Three middle-aged distinguished gentlemen are searching for some excitement in their boring bourgeois lives and get in contact with one of Count Dracula's servants, Lord Courtley. In a ... See full summary »
A young man, Paul Carlson, is on a trip and spends the night at count Dracula's castle. Needless to say, he is murdered. After some time has passed, the young man's brother Simon comes to ... See full summary »
Roy Ward Baker
In London in the 1970s, Scotland Yard police investigators think they have uncovered a case of vampirism. They call in an expert vampire researcher named Van Helsing (a descendant of the ... See full summary »
A dead and frozen Baron Frankenstein is re-animated by his colleague Dr. Hertz proving to him that the soul does not leave the body on the instant of death. His lab assistant, young Hans, ... See full summary »
Baron Frankenstein is once again working with illegal medical experiments. Together with a young doctor, Karl and his fiancée Anna, they kidnap the mentally sick Dr. Brandt, to perform the ... See full summary »
Two couples traveling in eastern Europe decide to visit Karlsbad despite dire local warnings. Left outside the village by a coachman terrified at the approach of night, they find themselves in the local castle and are surprised at the hospitality extended by the sinister Klove. It turns out the owner, Count Dracula, dead for ten years, has been hoping for such a visit. Written by
Jeremy Perkins <email@example.com>
In the scene where the vampire woman is being killed by the monks, the shot of the stake being driven into her heart is systematically shortened by a visible rough cut. To this day, no copy with the complete shot has been available. See more »
At the end of the opening scene, Dracula's ashes are seen blown away by the wind. Yet later in the movie, Klove has a pot containing them which he dumps into Dracula's coffin. See more »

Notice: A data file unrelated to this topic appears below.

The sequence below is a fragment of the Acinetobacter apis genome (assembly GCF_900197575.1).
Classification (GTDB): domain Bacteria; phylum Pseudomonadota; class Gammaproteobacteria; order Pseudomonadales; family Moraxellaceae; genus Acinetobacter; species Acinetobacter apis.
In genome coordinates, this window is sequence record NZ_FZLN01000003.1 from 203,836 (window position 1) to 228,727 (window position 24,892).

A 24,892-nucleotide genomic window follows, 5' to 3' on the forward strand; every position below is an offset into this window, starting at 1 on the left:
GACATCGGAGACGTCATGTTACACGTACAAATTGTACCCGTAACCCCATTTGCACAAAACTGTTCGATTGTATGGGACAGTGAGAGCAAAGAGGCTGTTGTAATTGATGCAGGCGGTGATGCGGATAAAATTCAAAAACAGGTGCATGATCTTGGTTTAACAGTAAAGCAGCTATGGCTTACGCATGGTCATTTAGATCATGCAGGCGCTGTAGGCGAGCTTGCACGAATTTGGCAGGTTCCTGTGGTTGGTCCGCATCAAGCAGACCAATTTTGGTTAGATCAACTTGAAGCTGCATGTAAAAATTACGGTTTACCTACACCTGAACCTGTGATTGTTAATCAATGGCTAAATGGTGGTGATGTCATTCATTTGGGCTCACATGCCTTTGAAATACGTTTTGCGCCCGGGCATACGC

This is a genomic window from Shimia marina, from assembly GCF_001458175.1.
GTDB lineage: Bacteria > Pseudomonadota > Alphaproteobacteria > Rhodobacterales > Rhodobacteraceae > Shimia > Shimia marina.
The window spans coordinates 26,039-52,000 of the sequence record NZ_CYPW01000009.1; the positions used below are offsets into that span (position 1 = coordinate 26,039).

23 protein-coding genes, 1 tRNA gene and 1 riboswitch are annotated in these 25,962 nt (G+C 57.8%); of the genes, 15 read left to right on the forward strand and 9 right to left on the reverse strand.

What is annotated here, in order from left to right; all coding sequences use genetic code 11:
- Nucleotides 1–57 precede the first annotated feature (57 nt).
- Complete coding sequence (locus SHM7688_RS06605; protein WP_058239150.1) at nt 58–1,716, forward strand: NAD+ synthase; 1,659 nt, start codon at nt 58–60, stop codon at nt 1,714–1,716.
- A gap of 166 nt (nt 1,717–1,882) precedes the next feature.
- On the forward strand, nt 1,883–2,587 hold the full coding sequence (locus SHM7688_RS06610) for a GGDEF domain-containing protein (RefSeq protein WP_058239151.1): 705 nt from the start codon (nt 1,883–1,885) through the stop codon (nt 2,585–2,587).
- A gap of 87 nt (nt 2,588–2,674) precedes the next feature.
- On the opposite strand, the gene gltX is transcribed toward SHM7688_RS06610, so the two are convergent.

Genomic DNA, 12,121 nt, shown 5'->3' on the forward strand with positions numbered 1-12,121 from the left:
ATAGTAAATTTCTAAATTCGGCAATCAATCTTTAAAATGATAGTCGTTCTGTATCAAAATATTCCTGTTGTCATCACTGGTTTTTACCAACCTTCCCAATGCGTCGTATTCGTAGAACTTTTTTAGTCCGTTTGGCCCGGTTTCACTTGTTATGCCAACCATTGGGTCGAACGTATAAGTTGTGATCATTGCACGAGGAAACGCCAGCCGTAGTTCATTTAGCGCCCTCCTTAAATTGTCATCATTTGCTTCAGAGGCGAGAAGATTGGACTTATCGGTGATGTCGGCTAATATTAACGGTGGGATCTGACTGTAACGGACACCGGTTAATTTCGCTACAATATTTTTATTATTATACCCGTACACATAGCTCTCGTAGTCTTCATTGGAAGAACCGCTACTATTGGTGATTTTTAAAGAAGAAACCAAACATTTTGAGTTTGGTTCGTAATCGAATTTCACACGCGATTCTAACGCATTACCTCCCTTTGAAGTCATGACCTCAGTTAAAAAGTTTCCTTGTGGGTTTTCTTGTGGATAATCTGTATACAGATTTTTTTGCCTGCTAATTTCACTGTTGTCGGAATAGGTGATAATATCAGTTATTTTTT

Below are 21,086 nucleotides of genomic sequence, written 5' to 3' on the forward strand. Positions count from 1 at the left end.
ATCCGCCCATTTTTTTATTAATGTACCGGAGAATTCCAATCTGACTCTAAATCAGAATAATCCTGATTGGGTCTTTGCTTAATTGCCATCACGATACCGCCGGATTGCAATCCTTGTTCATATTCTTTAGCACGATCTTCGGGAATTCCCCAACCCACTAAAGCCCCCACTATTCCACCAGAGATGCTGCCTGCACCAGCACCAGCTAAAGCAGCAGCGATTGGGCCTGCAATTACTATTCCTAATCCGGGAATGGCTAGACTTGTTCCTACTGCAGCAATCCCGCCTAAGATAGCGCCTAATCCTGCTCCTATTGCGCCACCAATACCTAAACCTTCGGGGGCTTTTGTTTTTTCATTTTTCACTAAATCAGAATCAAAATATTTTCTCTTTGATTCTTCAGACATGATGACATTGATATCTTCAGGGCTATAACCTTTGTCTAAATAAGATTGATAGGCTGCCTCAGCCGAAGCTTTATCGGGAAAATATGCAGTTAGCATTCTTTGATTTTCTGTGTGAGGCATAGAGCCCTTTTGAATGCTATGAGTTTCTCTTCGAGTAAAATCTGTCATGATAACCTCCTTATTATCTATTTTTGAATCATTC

[as Klove starts to serve dinner]
What's your name?
Well, uh, Kove, isn't your master joining us for dinner?
No, sir. I'm afraid not.
Is he indisposed?
I'm sorry if we appear a little dense. Perhaps you could explain?
Yes, you seem to have expected us. Ah, this dinner. our rooms, the carriage... everything.
You see, sir, my master is dead but instructions were left that the castle should always be ready to receive guests. I am ...
[...] See more »
There is a cult in this world that are die-hard fans of Hammer films and "Dracula: Prince of Darkness" is another one to whet your appetite. Hammer Studios made their reputation in the horror film genre and all the films have a cetain look that is their trademark. The sets are rather lavish, it always seems to be winter and Christopher Lee or Peter Cushing are lurking around somewhere.
This film, missing Mr. Cushing, is probably one of the best of the "series". The charismatic Mr. Lee, however, does not utter a word and has fairly limited screen time which may dismay some fans. But he is still menacing and still biting necks with abandon. The story centers more around the 4 travelers and the priest (very well played by Andrew Keir). As usual, the innocents in the film stay at a castle which they have been warned to avoid by half the population of Transylvania. And then they pay the price. One scene worth mentioning, which is a little more gory than most in films of the 1960's is the discovery of Charles Tingwell, hanging upside down like a side of beef in the basement. You might jump at little at that point. But generally the film pretty much sticks to the Hammer formula.
So, if you are a Hammer fan, this one's for you. If you are not a Hammer fan, don't think for a moment that the story resembles Bram Stokers "Dracula"........well, maybe the fly eating Thorley Walters, modeled on the Renfield character from the book. Howevwer, it is a satisfying entry in the Hammer oeuvre and worth a watch.
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